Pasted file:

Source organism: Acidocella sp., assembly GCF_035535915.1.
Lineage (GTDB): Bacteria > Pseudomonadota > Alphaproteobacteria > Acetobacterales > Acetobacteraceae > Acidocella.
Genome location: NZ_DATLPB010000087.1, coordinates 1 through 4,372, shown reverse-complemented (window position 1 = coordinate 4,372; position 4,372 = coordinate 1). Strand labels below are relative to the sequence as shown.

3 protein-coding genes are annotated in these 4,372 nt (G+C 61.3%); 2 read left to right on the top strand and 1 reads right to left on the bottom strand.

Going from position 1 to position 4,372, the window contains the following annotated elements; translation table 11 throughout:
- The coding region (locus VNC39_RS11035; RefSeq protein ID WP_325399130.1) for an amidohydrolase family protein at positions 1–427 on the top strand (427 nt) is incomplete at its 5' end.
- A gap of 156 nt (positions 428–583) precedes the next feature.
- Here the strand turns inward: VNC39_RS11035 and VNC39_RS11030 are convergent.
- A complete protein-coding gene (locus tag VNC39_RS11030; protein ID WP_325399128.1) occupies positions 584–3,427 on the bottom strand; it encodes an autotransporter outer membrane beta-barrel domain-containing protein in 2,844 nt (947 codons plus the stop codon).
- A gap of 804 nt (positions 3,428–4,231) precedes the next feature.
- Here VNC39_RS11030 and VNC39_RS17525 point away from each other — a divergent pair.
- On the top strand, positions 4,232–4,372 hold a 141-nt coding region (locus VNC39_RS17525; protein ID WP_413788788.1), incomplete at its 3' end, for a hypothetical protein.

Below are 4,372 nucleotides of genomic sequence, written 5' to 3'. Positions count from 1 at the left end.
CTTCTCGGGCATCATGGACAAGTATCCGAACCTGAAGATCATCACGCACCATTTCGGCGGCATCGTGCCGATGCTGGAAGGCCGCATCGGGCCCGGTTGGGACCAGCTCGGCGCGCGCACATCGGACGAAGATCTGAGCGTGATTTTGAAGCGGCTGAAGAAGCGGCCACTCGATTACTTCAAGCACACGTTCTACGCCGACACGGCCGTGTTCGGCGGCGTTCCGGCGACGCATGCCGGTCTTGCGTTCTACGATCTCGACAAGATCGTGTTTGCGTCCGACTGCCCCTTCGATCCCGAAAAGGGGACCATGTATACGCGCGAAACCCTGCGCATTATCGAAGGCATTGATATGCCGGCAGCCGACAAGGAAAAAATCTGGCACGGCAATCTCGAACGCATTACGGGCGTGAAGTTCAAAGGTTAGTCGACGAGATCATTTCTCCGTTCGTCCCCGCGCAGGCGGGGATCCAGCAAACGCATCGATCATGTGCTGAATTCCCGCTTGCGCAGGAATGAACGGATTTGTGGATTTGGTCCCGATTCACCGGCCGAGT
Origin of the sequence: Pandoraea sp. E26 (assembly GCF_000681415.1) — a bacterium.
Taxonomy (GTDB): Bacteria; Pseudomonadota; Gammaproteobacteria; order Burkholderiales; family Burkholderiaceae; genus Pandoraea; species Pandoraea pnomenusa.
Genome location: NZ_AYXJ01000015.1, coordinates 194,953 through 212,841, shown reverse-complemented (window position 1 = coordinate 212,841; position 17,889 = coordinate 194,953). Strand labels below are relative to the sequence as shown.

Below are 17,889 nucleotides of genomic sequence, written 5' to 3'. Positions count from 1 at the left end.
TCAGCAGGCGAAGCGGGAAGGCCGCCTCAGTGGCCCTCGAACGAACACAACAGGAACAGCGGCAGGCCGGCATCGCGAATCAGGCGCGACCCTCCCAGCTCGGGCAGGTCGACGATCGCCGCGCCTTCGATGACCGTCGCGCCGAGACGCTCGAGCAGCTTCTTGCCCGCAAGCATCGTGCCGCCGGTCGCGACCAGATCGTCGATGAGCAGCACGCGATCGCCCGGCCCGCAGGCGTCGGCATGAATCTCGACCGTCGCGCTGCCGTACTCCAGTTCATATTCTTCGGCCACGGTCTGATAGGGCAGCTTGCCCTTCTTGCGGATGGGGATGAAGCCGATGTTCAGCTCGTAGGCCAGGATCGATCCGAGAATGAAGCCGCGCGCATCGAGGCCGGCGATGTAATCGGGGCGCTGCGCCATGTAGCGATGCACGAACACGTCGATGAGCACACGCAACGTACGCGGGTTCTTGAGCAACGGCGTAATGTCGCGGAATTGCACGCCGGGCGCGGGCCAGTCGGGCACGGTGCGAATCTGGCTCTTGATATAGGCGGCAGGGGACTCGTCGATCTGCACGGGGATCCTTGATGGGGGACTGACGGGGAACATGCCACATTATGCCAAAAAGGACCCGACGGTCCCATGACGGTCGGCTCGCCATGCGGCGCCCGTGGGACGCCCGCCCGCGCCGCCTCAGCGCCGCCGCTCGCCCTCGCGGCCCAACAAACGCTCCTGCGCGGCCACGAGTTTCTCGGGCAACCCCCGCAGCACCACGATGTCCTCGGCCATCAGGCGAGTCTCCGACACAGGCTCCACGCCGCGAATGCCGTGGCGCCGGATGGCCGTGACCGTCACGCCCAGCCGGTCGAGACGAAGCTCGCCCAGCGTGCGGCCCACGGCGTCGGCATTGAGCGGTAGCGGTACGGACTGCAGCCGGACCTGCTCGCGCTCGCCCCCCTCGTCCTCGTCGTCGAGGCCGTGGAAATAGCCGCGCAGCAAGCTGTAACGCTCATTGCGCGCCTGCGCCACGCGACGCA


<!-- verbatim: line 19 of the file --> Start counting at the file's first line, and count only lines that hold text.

TCAGCAGGCGAAGCGGGAAGGCCGCCTCAGTGGCCCTCGAACGAACACAACAGGAACAGCGGCAGGCCGGCATCGCGAATCAGGCGCGACCCTCCCAGCTCGGGCAGGTCGACGATCGCCGCGCCTTCGATGACCGTCGCGCCGAGACGCTCGAGCAGCTTCTTGCCCGCAAGCATCGTGCCGCCGGTCGCGACCAGATCGTCGATGAGCAGCACGCGATCGCCCGGCCCGCAGGCGTCGGCATGAATCTCGACCGTCGCGCTGCCGTACTCCAGTTCATATTCTTCGGCCACGGTCTGATAGGGCAGCTTGCCCTTCTTGCGGATGGGGATGAAGCCGATGTTCAGCTCGTAGGCCAGGATCGATCCGAGAATGAAGCCGCGCGCATCGAGGCCGGCGATGTAATCGGGGCGCTGCGCCATGTAGCGATGCACGAACACGTCGATGAGCACACGCAACGTACGCGGGTTCTTGAGCAACGGCGTAATGTCGCGGAATTGCACGCCGGGCGCGGGCCAGTCGGGCACGGTGCGAATCTGGCTCTTGATATAGGCGGCAGGGGACTCGTCGATCTGCACGGGGATCCTTGATGGGGGACTGACGGGGAACATGCCACATTATGCCAAAAAGGACCCGACGGTCCCATGACGGTCGGCTCGCCATGCGGCGCCCGTGGGACGCCCGCCCGCGCCGCCTCAGCGCCGCCGCTCGCCCTCGCGGCCCAACAAACGCTCCTGCGCGGCCACGAGTTTCTCGGGCAACCCCCGCAGCACCACGATGTCCTCGGCCATCAGGCGAGTCTCCGACACAGGCTCCACGCCGCGAATGCCGTGGCGCCGGATGGCCGTGACCGTCACGCCCAGCCGGTCGAGACGAAGCTCGCCCAGCGTGCGGCCCACGGCGTCGGCATTGAGCGGTAGCGGTACGGACTGCAGCCGGACCTGCTCGCGCTCGCCCCCCTCGTCCTCGTCGTCGAGGCCGTGGAAATAGCCGCGCAGCAAGCTGTAACGCTCATTGCGCGCCTGCGCCACGCGACGCA